Jeopardy! Champ Holzhauer Returns Monday, Sheds Light on Sports Betting Lessons

james-holzhauer“Jeopardy!” sensation James Holzhauer who’s been smashing records left, right and center returns to the airwaves Monday night after a forced two-week hiatus.

That’s because the iconic show was having its annual Teacher’s Tournament, but one wonders if the break will somehow help make him even sharper and better than he’s been.

Hard to see how that’s possible as he’s already racked up the ten highest individual scores in the history of the show as part of his 22-game run. That streak is the second longest in the show’s history, trailing only the iconic Ken Jennings.

The $1,691,008 million is also second all-time to Jennings $2,520,700, but his average per show winnings of $76,864 blows everyone out of the water including Jennings who was at $34,063.

Holzhauer has done it in a very “Moneyball” and analytic type fashion, bouncing around the high dollar clues in multiple categories to start each round and then betting big when he finds the Daily Doubles.

A career sports-better and gambler, he’s parlayed those skills onto the “Jeopardy!” board in a major way and he finally peels back the curtain to reveal some of that story.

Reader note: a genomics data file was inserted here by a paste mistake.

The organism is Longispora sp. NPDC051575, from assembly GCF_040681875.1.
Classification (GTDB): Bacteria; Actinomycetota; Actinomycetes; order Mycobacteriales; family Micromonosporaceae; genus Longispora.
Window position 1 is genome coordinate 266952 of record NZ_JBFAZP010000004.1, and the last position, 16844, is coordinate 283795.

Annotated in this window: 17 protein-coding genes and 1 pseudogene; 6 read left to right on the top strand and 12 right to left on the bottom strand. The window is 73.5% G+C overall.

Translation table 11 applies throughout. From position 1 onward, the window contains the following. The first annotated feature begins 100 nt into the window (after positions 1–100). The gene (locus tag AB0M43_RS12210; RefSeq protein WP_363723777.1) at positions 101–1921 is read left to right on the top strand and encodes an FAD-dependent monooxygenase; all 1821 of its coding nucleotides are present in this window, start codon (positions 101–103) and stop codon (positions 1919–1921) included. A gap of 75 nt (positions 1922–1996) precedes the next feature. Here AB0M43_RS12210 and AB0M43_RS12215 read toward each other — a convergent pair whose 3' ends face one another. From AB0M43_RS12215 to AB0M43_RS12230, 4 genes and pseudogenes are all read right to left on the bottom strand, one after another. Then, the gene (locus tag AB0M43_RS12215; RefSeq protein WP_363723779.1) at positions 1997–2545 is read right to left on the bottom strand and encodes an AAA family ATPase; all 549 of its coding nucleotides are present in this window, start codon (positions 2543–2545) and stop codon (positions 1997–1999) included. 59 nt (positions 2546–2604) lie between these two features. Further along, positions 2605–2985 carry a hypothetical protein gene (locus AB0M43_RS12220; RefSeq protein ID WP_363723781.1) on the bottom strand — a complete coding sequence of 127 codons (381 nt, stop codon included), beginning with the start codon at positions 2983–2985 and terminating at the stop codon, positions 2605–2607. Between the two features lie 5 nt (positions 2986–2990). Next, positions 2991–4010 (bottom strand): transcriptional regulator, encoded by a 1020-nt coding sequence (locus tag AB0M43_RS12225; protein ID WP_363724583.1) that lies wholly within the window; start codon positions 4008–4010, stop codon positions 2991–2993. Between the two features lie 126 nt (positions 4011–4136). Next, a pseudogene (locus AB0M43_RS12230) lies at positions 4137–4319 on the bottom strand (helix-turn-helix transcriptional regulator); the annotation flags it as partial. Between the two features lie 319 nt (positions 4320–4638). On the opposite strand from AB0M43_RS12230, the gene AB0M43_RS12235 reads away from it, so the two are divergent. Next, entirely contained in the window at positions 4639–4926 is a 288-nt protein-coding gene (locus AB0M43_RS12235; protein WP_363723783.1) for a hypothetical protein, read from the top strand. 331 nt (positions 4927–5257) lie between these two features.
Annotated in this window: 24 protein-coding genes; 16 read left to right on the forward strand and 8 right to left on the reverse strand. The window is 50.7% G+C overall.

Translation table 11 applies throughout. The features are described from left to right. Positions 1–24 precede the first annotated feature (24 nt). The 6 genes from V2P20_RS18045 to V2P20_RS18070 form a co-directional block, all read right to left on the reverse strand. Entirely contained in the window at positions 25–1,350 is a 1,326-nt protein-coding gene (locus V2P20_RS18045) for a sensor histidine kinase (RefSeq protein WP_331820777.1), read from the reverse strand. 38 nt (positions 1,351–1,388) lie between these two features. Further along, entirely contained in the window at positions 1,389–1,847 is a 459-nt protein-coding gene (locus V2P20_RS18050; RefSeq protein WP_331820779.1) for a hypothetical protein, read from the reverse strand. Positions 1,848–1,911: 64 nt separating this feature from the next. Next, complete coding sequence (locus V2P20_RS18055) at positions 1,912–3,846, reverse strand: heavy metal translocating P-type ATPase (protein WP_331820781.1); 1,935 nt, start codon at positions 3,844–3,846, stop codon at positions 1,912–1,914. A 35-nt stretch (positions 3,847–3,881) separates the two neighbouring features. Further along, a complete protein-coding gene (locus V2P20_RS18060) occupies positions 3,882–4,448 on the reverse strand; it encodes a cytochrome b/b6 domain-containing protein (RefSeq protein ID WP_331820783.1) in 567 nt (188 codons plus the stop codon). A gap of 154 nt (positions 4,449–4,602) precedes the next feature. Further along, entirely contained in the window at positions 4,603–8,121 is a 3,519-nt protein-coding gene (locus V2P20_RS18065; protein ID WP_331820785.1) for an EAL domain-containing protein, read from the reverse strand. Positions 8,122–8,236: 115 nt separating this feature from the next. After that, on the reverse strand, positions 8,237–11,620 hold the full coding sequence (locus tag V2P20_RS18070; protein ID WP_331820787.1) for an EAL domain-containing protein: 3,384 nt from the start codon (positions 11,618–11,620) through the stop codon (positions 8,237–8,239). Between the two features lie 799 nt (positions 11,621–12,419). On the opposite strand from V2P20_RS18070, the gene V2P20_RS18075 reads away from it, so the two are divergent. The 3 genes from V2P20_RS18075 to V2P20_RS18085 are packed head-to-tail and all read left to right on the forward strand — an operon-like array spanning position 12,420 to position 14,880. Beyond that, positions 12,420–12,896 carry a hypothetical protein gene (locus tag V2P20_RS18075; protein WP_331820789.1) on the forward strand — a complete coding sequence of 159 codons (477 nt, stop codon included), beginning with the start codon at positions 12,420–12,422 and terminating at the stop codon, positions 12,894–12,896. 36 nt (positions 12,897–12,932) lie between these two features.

He says that he learned from his very first bet as a 10-year old not to bet with his heart. That came back in 1996 when he took his beloved Chargers as 19.5-point underdogs to cover against the 49ers in the Super Bowl. Instead they lost 49-26 and he was out $20 to his group of friends.

As such, “(he tries) to bet strictly according to what (his) numbers say”, said Holzhauer. That even includes betting against his hometown Cubs in the 2016 World Series, so you know he’s serious.

ken-jennings-james-holzhauerHe really honed his skills while in college learning the ins and outs of the online poker world and then took his winnings to bankroll his emerging sports betting career.

Holzhauer was off and running in 2006 when he picked the Tigers as 100-1 underdogs to win the AL pennant, and Ryan Howard as a 40-1 underdog to win the home run title.

“I’m not naturally drawn to the emotional ups and downs of gambling, but I do love being able to see something the bookmaker missed,” he said. “Forecasting game results is the kind of thing I’m interested in anyway, so I figured I might as well make some money doing it.”

Holzhauer sums up how he got to be such a successful better by saying, “To be a successful sports gambler, you have to balance multiple skills. I definitely do my own handicapping, but it’s also vital to get the best available odds every time you bet, and that requires monitoring the market closely.”

That well-rounded game is certainly serving him well on “Jeopardy!” as he uses his vast trivia knowledge, strategies for picking high value clues that help build his bank while intimidating opponents, having the fortitude to make big bets and having the fastest trigger finger in the West.

Leave a Comment